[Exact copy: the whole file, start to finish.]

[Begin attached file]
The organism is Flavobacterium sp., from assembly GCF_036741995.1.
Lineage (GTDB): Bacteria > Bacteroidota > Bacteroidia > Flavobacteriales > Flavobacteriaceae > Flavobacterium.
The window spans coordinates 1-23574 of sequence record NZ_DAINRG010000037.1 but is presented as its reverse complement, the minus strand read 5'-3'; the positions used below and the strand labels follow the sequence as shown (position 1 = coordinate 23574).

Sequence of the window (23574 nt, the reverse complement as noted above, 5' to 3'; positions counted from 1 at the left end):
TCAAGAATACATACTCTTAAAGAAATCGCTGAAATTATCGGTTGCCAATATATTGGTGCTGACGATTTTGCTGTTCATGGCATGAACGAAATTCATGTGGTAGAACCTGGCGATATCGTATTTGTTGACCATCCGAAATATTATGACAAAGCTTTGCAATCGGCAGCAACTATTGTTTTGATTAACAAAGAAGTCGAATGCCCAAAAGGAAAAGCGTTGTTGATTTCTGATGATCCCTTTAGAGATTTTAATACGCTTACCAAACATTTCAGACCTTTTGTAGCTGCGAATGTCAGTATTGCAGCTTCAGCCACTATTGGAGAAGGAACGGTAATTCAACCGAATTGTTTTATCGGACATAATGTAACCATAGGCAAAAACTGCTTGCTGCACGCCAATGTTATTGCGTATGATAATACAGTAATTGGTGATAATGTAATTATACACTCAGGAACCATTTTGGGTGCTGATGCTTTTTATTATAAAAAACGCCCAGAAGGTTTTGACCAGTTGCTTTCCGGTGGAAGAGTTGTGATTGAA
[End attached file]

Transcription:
The organism is Flavobacterium sp., from assembly GCF_036741995.1.
Lineage (GTDB): Bacteria > Bacteroidota > Bacteroidia > Flavobacteriales > Flavobacteriaceae > Flavobacterium.
The window spans coordinates 1-23574 of sequence record NZ_DAINRG010000037.1 but is presented as its reverse complement, the minus strand read 5'-3'; the positions used below and the strand labels follow the sequence as shown (position 1 = coordinate 23574).

Sequence of the window (23574 nt, the reverse complement as noted above, 5' to 3'; positions counted from 1 at the left end):
TCAAGAATACATACTCTTAAAGAAATCGCTGAAATTATCGGTTGCCAATATATTGGTGCTGACGATTTTGCTGTTCATGGCATGAACGAAATTCATGTGGTAGAACCTGGCGATATCGTATTTGTTGACCATCCGAAATATTATGACAAAGCTTTGCAATCGGCAGCAACTATTGTTTTGATTAACAAAGAAGTCGAATGCCCAAAAGGAAAAGCGTTGTTGATTTCTGATGATCCCTTTAGAGATTTTAATACGCTTACCAAACATTTCAGACCTTTTGTAGCTGCGAATGTCAGTATTGCAGCTTCAGCCACTATTGGAGAAGGAACGGTAATTCAACCGAATTGTTTTATCGGACATAATGTAACCATAGGCAAAAACTGCTTGCTGCACGCCAATGTTATTGCGTATGATAATACAGTAATTGGTGATAATGTAATTATACACTCAGGAACCATTTTGGGTGCTGATGCTTTTTATTATAAAAAACGCCCAGAAGGTTTTGACCAGTTGCTTTCCGGTGGAAGAGTTGTGATTGAA